Coronavirus: Hong Kong schools to get thousands of gowns and other protective gear ahead of DSE university entrance exams

  • About 52,000 students expected to sit Diploma of Secondary Education tests that start next week
  • Officials to distribute 3,500 items to schools and staff will be specially trained to handle those that fall ill
South China Morning Post |

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A staff member erects a protective screen around a desk at Lions College in Kwai Chung ahead of the Diploma of Secondary Education exams next week. Each desk will have its own screen. Photo: Felix Wong

Hong Kong schools will receive 3,500 disposable gowns and face shields to protect staff when students begin taking university entrance exams next week, after prolonged uncertainty over whether holding the tests was too risky during the coronavirus pandemic.

About 52,000 students will take the Diploma of Secondary Education exams across 350 secondary schools from April 24 amid unprecedented social-distancing measures in the city that organisers were told to follow carefully.

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For weeks, teens across the city have been anxious to know when or even if the sessions would happen.

The exams were first scheduled for March 27 and on Wednesday officials announced they would now go ahead, while the government had also prepared three backup plans in case the pandemic worsens, including postponing them until June or cancelling them entirely.

A school representative collects a box of protective face masks for DSE candidates at the Hong Kong Examinations and Assessment Authority office in San Po Kong. Photo: May Tse

Each school will be provided with 10 gowns and face shields when handling any students who become unwell, on top of providing masks and latex gloves already pledged.

The Hong Kong Examinations and Assessment Authority has reserved HK$20 million (US$2.58 million) for emergency purchases of items needed to ensure the infection risk is minimised, and the protective gear will be available for schools to collect from Friday.

In a letter to principals, the authority reminded them to track how many gowns and face shields were used and whether they would have enough to last until the end of the exams on May 25. The Education Bureau will also hand out about 200,000 bottles of hand sanitiser.

At Salesians of Don Bosco Ng Siu Mui Secondary School, one of the exam centres, school management bought 20 sets of disposable gowns and face shields last month.

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Principal Li Kin-man said the Kwai Chung school spent more than HK$2,000 on the items and had assigned a senior teacher to act as safety officer during the sessions.

That person would lead a team of about five teachers and janitors to handle any cases of sudden illness, such as vomiting, or any situation that might involve bodily fluids, such as accidental scrapes or cuts.

“Apart from Covid-19, there are also other incidents or infectious diseases which could be risky to handle. It would be best if we could have the protective gear ready,” Li said, adding the safety team was being trained in how to properly use the materials.

The school would even have two to three robots patrolling the exam area to dispense hand sanitiser, as well as display electronic messages of support for the students.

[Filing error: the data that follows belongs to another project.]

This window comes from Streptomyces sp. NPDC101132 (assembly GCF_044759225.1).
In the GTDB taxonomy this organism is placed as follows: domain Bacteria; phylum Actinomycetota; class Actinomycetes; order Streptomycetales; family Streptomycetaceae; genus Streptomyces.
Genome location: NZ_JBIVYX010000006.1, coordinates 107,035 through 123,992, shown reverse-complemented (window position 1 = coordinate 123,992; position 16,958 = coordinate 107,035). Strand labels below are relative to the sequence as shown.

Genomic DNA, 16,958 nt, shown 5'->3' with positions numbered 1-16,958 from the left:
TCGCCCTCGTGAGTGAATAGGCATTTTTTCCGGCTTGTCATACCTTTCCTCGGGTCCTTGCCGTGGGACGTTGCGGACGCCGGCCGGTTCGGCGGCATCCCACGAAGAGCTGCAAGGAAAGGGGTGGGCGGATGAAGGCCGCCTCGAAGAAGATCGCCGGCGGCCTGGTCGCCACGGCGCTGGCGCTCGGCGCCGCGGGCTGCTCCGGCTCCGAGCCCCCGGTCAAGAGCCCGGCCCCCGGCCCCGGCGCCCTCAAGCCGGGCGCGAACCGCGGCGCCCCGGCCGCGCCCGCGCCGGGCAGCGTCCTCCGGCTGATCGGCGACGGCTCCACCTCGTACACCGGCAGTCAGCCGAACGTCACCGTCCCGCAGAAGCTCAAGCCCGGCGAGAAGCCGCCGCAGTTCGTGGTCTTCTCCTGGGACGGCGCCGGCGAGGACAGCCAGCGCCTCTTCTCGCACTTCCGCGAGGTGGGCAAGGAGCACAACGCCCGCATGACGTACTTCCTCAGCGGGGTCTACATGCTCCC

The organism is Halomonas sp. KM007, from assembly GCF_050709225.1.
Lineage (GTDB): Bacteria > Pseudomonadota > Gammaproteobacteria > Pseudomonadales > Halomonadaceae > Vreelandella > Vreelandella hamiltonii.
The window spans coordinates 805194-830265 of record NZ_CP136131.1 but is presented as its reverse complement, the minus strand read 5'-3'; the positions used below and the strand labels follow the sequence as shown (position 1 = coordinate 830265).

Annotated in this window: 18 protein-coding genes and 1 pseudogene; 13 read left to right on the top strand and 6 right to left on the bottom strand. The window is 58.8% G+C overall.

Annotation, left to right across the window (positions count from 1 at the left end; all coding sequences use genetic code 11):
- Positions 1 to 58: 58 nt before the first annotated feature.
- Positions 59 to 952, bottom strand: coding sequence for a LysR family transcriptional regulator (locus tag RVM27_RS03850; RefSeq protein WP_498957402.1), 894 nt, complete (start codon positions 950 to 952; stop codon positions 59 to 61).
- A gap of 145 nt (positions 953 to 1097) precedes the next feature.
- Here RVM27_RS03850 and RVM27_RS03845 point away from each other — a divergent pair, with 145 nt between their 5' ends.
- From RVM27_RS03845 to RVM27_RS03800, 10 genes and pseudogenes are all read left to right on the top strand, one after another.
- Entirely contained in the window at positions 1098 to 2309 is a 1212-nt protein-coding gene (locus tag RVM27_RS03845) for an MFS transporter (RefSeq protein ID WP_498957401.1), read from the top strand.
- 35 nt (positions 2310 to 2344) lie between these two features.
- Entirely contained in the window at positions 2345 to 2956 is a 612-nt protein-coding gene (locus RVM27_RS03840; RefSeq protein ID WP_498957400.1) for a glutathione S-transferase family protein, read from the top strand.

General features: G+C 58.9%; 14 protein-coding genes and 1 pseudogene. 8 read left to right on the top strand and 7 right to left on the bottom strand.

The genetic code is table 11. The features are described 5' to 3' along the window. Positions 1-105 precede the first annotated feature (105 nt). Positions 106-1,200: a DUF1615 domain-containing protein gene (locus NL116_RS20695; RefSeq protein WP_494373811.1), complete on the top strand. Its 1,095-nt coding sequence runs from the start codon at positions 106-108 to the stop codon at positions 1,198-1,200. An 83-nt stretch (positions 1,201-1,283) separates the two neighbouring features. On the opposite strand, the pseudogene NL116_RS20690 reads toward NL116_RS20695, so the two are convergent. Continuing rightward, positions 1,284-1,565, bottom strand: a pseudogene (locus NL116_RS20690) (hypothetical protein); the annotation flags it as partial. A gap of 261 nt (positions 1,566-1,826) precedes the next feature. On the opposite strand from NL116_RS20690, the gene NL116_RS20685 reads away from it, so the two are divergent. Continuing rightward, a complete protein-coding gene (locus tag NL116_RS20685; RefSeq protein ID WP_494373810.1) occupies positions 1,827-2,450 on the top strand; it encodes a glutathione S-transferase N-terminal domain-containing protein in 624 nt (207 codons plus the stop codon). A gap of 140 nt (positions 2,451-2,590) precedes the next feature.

A staff member demonstrates the temperature test DSE candidates will have to take at Lions College in Kwai Chung. Photo: Felix Wong

A number of preventive measures would also be put in place by schools, including spacing tables 1.8 metres apart, requiring all candidates and invigilators to wear face masks, and asking any candidates with a temperature higher than 38 degrees Celsius to leave.

Veronica Yau Kit-ying, principal of Fanling Kau Yan College, said candidates would be asked to observe physical spacing when lining up to use washrooms and during breaks.

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“Janitors would also be standing by outside washrooms to remind candidates during breaks to close the toilet lids before flushing,” she said.

Yau said the school hall, which could hold up to 200 candidates, would have just 90 seats. Five extra classrooms with 16 seats each will also be put to use.

About 80 exam candidates living on the Chinese mainland who crossed the border for school every day moved into a study camp last month as part of a 14-day mandatory quarantine rule, said Yau, who is also vice-chairwoman of the North District Secondary School Principals’ Association.

Two students who spoke to the SCMP said they would have at least three face masks handy for their sessions, and would avoid eating during the breaks so they could keep them on.

Form Six student Ming Chiu, 18, said he was worried about potential health risks when using the bathroom.

“That’s especially worrying in the boys’ toilets. I feel like the risk of [infection] is quite high when there are many candidates who share a few washrooms,” he said.

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But Victor Mui, 19, believed the risk of infection was still low at the venues.

“During exams, candidates are distanced from each other and will wear masks. Compared to dining in restaurants, it seems to me the risks are relatively low,” he said.

Exam authority chief So Kwok-sang has warned candidates to be truthful when completing health declaration forms beforehand, warning failure to do so could lead to penalties including a deduction of marks or even disqualification.

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